Islamic State militants in Libya claim to have committed a mass beheading of Coptic Christian hostages, according to a video posted on the group’s networks.
The video, released late Sunday night, shows several men in orange jumpsuits being led along a beach, each accompanied by a masked militant. The men are made to kneel and one militant addresses the camera in English before the men are simultaneously beheaded.
The makers of the video identify themselves as the Tripoli Province of the Islamic State group — the Islamic militant group that controls about a third of Syria and Iraq. Militants in Libya claiming affiliation with the Islamic State group had been holding 21 Egyptian Coptic Christians hostage for weeks.
A still from the graphic video released by the Libyan group
The graphic video, which lasts five minutes, is captioned: “The people of the cross, followers of the hostile Egyptian church.”
Different jihadist factions are currently battling for control in different regions of Libya. Widespread militia violence has plunged Libya into chaos less than four years after a NATO-backed uprising toppled and killed longtime dictator Moammar Gaddafi.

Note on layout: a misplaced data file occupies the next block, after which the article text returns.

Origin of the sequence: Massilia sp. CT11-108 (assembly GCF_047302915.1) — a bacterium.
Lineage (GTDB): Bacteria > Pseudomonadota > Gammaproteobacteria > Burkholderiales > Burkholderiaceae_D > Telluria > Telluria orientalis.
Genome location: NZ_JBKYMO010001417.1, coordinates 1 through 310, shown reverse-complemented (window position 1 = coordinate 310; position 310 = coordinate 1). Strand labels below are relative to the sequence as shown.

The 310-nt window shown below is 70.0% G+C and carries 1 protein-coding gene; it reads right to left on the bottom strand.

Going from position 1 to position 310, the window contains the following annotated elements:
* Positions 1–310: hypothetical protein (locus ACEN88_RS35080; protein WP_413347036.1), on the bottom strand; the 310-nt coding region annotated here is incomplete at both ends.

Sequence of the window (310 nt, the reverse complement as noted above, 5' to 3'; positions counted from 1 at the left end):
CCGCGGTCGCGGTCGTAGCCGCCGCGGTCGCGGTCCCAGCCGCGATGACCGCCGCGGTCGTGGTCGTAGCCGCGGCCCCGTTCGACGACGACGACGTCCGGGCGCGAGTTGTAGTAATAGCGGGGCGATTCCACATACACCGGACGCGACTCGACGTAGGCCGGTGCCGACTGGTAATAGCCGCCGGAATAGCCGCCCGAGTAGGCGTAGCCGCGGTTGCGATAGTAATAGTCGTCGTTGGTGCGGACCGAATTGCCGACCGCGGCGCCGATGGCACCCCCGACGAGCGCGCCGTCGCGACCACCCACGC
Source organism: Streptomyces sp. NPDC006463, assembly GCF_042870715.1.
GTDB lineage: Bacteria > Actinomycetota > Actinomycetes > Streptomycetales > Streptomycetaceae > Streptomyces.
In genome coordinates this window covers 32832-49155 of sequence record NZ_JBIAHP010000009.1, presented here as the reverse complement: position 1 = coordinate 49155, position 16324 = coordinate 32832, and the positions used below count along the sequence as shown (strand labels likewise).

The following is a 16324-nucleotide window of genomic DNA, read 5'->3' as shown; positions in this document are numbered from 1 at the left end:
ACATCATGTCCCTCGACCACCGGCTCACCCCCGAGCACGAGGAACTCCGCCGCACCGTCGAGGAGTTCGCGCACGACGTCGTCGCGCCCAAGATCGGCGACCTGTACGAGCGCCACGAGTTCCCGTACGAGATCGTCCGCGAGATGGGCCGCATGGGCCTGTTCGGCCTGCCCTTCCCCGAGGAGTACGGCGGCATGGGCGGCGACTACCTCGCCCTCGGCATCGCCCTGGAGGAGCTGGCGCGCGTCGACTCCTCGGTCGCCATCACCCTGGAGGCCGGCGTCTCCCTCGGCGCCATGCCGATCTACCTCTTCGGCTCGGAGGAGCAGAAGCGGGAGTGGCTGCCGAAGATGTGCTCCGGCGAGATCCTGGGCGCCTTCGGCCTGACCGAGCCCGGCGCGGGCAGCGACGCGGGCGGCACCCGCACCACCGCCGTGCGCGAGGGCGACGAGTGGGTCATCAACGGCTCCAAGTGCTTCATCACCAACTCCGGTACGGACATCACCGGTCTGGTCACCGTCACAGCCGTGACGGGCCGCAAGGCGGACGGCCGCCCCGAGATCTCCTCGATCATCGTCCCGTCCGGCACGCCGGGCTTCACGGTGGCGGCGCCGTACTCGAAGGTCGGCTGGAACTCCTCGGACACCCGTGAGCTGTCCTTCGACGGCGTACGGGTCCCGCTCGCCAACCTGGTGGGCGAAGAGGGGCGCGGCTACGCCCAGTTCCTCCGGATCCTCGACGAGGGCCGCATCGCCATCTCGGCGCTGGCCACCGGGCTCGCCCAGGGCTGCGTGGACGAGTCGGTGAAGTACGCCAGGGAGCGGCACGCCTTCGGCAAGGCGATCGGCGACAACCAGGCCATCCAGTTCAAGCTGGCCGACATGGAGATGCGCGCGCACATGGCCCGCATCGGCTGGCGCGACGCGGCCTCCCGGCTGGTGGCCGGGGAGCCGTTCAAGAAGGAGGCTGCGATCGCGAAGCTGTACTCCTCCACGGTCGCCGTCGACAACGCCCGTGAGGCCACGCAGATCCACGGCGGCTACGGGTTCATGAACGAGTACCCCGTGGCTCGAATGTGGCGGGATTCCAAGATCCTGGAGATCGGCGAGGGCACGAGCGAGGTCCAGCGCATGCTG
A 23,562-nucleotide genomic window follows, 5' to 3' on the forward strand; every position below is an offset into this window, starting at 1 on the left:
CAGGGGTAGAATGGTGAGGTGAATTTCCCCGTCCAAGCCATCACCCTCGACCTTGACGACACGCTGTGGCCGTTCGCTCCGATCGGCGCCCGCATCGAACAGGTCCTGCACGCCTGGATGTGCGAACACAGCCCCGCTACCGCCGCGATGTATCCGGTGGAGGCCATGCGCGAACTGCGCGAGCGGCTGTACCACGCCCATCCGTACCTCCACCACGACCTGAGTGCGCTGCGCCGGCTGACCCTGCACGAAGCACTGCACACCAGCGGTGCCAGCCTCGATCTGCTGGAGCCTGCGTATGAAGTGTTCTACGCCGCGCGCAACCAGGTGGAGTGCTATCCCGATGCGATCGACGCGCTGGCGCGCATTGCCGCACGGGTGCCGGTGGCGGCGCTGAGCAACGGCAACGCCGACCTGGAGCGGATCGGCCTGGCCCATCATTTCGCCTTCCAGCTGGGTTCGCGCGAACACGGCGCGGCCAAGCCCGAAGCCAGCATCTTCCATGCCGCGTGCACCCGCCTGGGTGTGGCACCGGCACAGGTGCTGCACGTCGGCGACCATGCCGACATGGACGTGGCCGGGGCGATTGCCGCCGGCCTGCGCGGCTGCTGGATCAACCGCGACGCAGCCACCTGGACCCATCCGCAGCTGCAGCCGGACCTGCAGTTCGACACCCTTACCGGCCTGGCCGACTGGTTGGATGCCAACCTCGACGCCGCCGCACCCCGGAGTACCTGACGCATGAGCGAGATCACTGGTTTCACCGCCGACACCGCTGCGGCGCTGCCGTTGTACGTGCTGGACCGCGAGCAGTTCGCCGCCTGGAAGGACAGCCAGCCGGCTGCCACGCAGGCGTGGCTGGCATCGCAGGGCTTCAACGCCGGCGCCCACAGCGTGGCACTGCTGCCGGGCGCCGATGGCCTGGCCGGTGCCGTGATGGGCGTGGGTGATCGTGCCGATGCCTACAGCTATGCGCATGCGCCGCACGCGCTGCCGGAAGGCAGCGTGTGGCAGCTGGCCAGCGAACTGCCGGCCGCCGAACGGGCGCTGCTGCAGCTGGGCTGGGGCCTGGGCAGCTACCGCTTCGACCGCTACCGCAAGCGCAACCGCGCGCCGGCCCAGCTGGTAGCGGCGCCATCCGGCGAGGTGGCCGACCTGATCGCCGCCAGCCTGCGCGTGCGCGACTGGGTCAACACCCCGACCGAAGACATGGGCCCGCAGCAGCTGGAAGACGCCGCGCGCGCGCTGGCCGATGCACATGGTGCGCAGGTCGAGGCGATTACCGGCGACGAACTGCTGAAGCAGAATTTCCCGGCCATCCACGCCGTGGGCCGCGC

Earlier on Sunday it was reported that gunmen from a different, al-Qaida inspired, militia have taken over radio and television stations in the central Libyan city of Sirte.
A security official said the seizure of the buildings happened on Thursday after militants from Ansar al-Sharia had warned the station to stop broadcasting music. Another resident said that the radio station had begun playing religious songs and lessons.
The group, considered a terrorist organization by the United States, is accused of being involved in a deadly 2012 attack on a US mission and annex in Benghazi. Its branch in the city of Derna has pledged allegiance to the Islamic State group.
On Saturday, a bomb hit a pipeline leading to the country’s largest oil field, al-Sarir, disrupting the flow of oil to ships at a coastal terminal, oil officials said.
The country’s post-Gaddafi transition has collapsed, with two rival governments and parliaments — each backed by different militias — ruling in the country’s eastern and western regions. The elected parliament was never allowed to properly convene due to a takeover of the capital, Tripoli, by Islamic and tribal militias. That parliament has been forced to function in the eastern city of Tobruk, while the pre-election parliament has declared itself legitimate and remains in Tripoli.